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Advice & More September 2016

5 Lessons I Learned from Old People

By Suzy Cohen

After working in facilities and seeing some people (even young ones who were there due to accidents) I learned that life is short, you do not have forever. Stop waiting for a better time or 20 years will fly by. Say yes and do it. Live your life before your life is lived.

I used to work in nursing homes where mostly old people live, or those who are very sick or terminal. I had a special practitioner license and served as the Consultant Pharmacist of Record for about 11 nursing homes across Florida. Part of my job was to write monthly medical orders to the physicians to discontinue prescribed medications and lower dosages all with one goal: Make the resident (the patient) feel their best. Some things stuck with me and now I will share:

  • I learned not to assume. Some old people smiled at me, and some cried a lot. You might assume the smiley ones had less depression and pain, while the crying folks were the sad, depressed ones. Never assume. The smiley people may just be pushing harder, and those who are crying may be in horrific pain (not depressed). Crying is sometimes the only way you can speak when your mouth can’t explain how desperate you are in your body.    
        
  • I learned to send “love” in the mail. I noticed that people who had friends or family visit them during the week required less medicine (and lower doses) than those residents who spent every day alone. If you can’t be physically present, then mail something. I have often been miles apart from my children and elderly parents, but to this day I still send little gifts or cards in the mail reminding them that I love them even though we are far apart.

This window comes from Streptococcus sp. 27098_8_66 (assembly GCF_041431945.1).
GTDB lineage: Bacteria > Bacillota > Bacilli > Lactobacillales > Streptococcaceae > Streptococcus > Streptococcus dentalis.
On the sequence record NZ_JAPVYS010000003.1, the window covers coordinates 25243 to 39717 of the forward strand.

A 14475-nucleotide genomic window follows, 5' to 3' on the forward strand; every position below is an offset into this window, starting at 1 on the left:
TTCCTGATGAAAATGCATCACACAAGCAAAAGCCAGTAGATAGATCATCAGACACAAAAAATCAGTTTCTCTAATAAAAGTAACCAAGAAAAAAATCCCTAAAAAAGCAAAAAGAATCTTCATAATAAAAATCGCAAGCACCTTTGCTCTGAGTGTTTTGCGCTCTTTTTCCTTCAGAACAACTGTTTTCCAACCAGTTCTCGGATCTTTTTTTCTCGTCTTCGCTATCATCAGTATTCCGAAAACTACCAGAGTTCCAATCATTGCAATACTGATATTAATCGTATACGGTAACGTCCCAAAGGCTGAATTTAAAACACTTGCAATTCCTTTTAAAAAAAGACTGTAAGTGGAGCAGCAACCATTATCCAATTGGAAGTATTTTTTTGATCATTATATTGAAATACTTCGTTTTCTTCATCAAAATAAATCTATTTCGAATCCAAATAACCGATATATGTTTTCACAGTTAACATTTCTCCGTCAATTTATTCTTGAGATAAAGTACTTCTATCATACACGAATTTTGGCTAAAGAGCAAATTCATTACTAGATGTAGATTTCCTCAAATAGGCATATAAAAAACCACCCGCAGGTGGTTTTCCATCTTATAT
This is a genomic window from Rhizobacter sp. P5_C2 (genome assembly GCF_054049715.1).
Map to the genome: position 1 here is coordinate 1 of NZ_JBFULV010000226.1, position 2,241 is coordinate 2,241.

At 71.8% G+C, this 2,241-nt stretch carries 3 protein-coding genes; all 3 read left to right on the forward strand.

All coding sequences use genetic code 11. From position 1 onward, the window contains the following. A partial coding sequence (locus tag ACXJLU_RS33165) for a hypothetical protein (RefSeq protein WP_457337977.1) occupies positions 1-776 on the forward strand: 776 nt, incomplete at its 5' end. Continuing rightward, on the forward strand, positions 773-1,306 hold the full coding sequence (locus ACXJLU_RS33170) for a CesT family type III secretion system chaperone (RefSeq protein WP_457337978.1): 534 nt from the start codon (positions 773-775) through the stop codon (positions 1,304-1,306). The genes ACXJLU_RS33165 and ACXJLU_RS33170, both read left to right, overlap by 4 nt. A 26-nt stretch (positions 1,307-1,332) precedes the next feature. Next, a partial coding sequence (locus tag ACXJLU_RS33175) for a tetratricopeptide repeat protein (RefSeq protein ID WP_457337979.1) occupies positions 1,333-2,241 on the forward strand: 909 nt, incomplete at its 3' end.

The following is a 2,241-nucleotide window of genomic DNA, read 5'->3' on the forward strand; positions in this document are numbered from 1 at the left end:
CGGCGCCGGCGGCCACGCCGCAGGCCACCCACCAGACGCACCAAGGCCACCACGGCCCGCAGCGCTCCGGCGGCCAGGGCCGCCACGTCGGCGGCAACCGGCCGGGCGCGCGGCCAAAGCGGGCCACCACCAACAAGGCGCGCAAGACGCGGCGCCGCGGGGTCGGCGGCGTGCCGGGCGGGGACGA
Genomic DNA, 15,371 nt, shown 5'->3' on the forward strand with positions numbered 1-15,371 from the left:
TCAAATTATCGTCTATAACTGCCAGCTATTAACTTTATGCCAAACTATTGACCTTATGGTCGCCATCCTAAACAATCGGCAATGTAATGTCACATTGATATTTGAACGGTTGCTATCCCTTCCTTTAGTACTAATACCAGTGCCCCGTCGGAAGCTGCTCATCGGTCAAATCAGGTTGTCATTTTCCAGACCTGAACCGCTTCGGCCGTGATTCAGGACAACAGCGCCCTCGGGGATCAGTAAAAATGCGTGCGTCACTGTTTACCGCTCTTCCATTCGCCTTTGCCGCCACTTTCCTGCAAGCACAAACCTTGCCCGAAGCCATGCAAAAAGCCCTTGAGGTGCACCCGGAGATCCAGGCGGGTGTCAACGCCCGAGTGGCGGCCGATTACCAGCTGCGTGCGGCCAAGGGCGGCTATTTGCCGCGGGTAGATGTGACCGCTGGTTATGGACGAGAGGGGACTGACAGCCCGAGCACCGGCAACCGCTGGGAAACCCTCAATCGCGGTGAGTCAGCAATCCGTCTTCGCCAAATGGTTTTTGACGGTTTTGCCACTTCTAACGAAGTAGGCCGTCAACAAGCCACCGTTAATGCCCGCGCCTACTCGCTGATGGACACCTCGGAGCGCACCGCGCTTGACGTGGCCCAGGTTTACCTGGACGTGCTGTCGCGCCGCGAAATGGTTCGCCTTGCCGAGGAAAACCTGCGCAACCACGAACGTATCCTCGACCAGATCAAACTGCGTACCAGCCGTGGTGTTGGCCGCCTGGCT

• I learned respect and compassion. Some elderly have lost control of many things including their bladder function, their ability to walk, their home, car, vision, their children and sometimes their mind. We need to remember that every time an old person is in our way, walking too slow, taking too long… you know once upon a time they were just like you. They had it all, they were happy, on top of the world and excited about tomorrow. People used to ask for their advice, now they are invisible. I always show respect and compassion.

  • I learned to say yes. Saying no to things is easy because there’s always tomorrow. Is there? After working in facilities and seeing some people (even young ones who were there due to accidents) I learned that life is short, you do not have forever. Stop waiting for a better time or 20 years will fly by. Say yes and do it. Live your life before your life is lived.

  • I learned how little things make people happy. Like painting their nails in the activity room, giving them $5 to spend, or brushing their hair or … holding their hand and telling them everything’s gonna be all right (even on their deathbed as they were nearing their last breath). Show up with love in your heart and even if you’re just sitting there to keep them company, do it with full attention. Stay home if you can’t come to them with a happy heart. They FEEL you – don’t ask me how I know.

 

A licensed pharmacist for over 22 years Suzy Cohen shares the pros and cons of medication use as well as natural substitutions for most any of your health concerns. Visit Suzy's website at www.dearpharmacist.com.

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